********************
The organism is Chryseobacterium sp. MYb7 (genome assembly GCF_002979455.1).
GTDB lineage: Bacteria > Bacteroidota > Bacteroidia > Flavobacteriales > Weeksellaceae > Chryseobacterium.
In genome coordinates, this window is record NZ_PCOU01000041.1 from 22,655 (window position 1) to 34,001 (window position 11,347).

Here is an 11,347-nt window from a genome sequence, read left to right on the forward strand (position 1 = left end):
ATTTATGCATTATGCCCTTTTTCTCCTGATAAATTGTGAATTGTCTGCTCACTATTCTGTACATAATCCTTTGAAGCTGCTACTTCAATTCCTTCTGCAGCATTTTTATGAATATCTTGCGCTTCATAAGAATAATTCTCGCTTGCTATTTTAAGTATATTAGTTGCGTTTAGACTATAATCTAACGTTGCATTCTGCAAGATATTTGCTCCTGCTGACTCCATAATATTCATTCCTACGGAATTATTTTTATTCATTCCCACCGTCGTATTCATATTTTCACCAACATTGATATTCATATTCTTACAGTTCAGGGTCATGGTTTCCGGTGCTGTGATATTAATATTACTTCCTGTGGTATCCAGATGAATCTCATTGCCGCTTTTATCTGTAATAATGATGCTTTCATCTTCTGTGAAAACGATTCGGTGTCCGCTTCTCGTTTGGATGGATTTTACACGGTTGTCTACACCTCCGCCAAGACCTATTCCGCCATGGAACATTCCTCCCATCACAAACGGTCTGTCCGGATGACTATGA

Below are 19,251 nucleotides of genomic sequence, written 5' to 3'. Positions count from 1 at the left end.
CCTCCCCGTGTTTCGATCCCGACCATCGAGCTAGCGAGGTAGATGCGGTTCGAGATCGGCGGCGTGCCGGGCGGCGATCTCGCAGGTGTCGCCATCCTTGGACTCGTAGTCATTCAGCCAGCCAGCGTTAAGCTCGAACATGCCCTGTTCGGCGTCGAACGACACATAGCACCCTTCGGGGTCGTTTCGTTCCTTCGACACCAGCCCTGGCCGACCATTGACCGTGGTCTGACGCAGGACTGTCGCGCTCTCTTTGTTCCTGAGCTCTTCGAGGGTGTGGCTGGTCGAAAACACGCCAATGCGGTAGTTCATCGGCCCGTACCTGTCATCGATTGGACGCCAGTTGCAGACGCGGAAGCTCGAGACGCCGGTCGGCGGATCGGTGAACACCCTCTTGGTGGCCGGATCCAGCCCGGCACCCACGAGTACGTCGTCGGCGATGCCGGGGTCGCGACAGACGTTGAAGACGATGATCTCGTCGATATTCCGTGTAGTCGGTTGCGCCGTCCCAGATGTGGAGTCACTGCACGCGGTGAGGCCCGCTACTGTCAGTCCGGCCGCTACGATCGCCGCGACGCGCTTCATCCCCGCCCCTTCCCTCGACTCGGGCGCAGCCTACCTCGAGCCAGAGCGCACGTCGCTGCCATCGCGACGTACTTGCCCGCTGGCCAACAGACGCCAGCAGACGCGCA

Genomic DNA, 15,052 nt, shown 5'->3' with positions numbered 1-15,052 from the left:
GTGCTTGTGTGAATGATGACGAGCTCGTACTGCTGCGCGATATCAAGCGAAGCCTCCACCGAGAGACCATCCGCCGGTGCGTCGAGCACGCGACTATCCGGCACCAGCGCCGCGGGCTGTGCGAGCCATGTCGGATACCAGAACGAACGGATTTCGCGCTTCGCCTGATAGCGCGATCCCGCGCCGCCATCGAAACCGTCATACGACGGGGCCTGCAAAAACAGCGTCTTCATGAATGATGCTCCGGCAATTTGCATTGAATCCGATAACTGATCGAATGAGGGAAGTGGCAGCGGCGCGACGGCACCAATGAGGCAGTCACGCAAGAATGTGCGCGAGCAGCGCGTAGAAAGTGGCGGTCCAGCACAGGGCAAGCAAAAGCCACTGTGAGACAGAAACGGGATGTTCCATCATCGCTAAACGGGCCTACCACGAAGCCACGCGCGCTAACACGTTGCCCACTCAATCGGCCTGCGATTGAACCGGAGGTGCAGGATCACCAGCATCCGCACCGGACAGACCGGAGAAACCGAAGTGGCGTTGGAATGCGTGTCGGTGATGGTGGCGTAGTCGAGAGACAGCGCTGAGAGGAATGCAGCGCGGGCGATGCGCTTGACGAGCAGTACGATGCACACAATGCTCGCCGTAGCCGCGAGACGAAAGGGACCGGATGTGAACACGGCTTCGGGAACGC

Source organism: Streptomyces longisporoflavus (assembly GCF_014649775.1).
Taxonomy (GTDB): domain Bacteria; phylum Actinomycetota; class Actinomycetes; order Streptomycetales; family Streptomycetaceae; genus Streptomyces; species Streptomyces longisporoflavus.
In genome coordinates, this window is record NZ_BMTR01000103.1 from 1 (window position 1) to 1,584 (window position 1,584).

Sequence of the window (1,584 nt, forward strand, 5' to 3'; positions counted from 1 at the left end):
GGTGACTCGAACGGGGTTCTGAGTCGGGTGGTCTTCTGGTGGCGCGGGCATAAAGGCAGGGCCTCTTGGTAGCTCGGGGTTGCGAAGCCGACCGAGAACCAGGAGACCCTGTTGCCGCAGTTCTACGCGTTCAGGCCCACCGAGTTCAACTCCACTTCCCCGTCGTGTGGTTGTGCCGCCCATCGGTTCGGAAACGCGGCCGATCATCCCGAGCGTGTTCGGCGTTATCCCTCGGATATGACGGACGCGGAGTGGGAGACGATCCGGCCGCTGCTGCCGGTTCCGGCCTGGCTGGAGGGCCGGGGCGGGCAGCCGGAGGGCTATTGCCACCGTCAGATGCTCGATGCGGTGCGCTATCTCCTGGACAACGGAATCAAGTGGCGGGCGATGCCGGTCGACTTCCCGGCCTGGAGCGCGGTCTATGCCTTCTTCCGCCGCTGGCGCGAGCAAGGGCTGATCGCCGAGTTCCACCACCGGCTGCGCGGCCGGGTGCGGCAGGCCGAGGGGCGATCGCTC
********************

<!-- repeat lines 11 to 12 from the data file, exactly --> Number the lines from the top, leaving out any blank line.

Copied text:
Taxonomy (GTDB): domain Bacteria; phylum Actinomycetota; class Actinomycetes; order Streptomycetales; family Streptomycetaceae; genus Streptomyces; species Streptomyces longisporoflavus.
In genome coordinates, this window is record NZ_BMTR01000103.1 from 1 (window position 1) to 1,584 (window position 1,584).